Until the end of time, the Church will declare to the world God’s mighty deeds, blessing His holy name and giving Him thanks, singing of the glories of His kingdom. In His Church, we know ourselves as His “faithful ones,” as those Jesus calls “My little children” in today’s Gospel. We live by the new law, the “new commandment” that He gave in His final hours. The love He commands of us is no human love but a supernatural love. We love each other as Jesus loved us in suffering and dying for us. We love in imitation of His love. This kind of love is only made possible by the Spirit poured into our hearts at Baptism (see Romans 5:5), renewed in the sacrifice His priests offer in every Mass.
By our love we glorify the Father. And by our love all peoples will know that we are His people, that He is our God.
Introductory Prayer: Lord, as I begin this prayer I offer you my whole self: my thoughts, desires, decisions, actions, hopes, fears, weaknesses, failures and petty successes. I open my entire being to you, aware that you know everything already. I’m certain of your mercy and of the purifying power of your penetrating, loving gaze.
Petition: Jesus, let me fulfill your command of charity.
1. The Depths of Jesus’ Love: Jesus makes a startling comparison: He likens his love for his disciples with the immense love his Father has for him. Before even the world came to be, the Father and the Son were immersed in boundless, mutual love. The Holy Spirit is this bond of love. The intimacy of the union and self-giving of the Blessed Trinity surpasses any human comparison, and yet Our Lord tells his disciples he loves them in a like manner. Do I realize how deeply my Savior loves me? Does the truth of Christ’s personal love for me, proven from the height of the cross, fill me with awe and find an ever more generous response in my spiritual life?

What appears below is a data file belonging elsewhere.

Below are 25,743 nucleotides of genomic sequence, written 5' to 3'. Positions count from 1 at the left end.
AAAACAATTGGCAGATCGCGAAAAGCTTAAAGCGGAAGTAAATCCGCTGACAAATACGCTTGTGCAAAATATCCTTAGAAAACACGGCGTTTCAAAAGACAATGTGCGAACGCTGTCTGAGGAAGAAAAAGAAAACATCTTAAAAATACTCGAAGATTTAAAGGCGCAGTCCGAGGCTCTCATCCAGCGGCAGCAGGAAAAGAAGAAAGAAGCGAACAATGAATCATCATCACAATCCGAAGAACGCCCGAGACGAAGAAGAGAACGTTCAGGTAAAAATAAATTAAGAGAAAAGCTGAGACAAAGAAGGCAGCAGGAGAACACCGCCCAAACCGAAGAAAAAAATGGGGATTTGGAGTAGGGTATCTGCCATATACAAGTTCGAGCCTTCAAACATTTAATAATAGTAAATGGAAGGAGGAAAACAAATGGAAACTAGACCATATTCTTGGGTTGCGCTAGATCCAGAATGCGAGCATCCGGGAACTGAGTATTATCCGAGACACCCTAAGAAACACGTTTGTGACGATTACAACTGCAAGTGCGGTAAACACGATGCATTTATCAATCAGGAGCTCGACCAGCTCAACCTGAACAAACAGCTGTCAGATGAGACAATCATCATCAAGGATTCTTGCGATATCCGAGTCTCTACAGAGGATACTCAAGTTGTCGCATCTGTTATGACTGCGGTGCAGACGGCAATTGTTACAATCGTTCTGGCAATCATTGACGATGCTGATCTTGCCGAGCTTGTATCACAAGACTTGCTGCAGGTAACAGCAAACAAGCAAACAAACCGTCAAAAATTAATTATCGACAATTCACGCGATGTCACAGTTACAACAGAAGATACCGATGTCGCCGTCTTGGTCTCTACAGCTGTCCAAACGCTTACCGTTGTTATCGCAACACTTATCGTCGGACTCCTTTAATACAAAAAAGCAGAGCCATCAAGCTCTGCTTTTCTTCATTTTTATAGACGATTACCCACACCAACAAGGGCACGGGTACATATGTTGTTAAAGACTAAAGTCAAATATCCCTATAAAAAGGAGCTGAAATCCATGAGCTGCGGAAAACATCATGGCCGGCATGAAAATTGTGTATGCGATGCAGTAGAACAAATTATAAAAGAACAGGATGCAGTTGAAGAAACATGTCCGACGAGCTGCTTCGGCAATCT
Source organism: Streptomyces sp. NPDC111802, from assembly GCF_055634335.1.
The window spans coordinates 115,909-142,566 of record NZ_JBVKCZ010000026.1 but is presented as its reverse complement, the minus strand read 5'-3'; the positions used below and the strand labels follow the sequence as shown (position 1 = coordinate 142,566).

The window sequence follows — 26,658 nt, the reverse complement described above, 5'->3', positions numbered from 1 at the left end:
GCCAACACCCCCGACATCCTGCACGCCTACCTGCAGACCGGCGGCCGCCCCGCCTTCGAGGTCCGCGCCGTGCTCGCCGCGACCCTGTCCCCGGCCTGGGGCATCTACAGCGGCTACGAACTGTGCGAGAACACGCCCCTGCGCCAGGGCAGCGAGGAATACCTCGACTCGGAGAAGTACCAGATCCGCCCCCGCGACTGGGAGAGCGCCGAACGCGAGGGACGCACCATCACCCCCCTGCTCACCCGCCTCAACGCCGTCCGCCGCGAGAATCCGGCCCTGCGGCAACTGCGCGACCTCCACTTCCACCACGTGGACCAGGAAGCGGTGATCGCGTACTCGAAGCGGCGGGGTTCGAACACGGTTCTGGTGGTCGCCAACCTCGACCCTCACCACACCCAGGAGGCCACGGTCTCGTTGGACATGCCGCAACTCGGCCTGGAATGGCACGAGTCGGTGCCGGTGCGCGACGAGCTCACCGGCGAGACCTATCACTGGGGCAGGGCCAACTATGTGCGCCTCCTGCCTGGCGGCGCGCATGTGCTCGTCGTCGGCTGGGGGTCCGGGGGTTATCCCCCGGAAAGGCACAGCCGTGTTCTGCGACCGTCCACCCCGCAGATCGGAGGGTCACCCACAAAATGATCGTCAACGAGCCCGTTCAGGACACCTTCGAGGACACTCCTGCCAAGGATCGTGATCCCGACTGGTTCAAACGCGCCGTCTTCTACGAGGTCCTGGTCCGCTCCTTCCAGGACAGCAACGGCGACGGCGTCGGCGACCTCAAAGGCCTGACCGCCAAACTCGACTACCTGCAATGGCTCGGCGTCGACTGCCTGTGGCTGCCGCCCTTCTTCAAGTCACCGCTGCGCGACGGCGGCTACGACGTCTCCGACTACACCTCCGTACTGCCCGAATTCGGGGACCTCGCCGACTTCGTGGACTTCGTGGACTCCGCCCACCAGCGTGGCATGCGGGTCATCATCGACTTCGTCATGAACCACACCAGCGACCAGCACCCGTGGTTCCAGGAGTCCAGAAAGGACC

2. Demands of Friendship: The circumstances and timing surrounding Jesus’ designation of his disciples as friends reiterates the authenticity of the title. Jesus is just a few hours away from being abandoned and betrayed by those he now calls friends. Still, Our Lord is so moved by love that he looks beyond his followers’ betrayal, to the victory he is about to win for them. Jesus also offers me his friendship. He invites me to “remain in his love.” I am not called to be a spectator, but to discover the joy found in accompanying him. To follow the “Crucified One” will always be demanding, but his friendship is a treasure which far surpasses the weight of the cross.
3. Badge of Love: The mutual love of the Father and the Son, which Jesus gratuitously extends to us as his friends, should bear fruit in charity. The first Christians took very seriously Christ’s command of charity. It was their distinctive mark. It set them apart from the peoples among whom they lived. It was the magnetic force that attracted so many to join their ranks. The command to love each other is the logical result of our personal worth as people loved by the Lord. If Jesus loves my brother or sister so much that he gave his life for him or her, can there be any excuse for me not to show respect and deference on their behalf? Charity is the badge of every true Christian. How can I better live Christ’s commandment of love, starting within my own family?
Conversation with Christ: Jesus, I pray that I will never cease to be astonished by the depths of your personal love for me. You call me your friend even though I have not always lived up to the demands of this calling. I want to be a better and truer friend of yours.
Resolution: I will show a simple act of kindness to a member of my family today.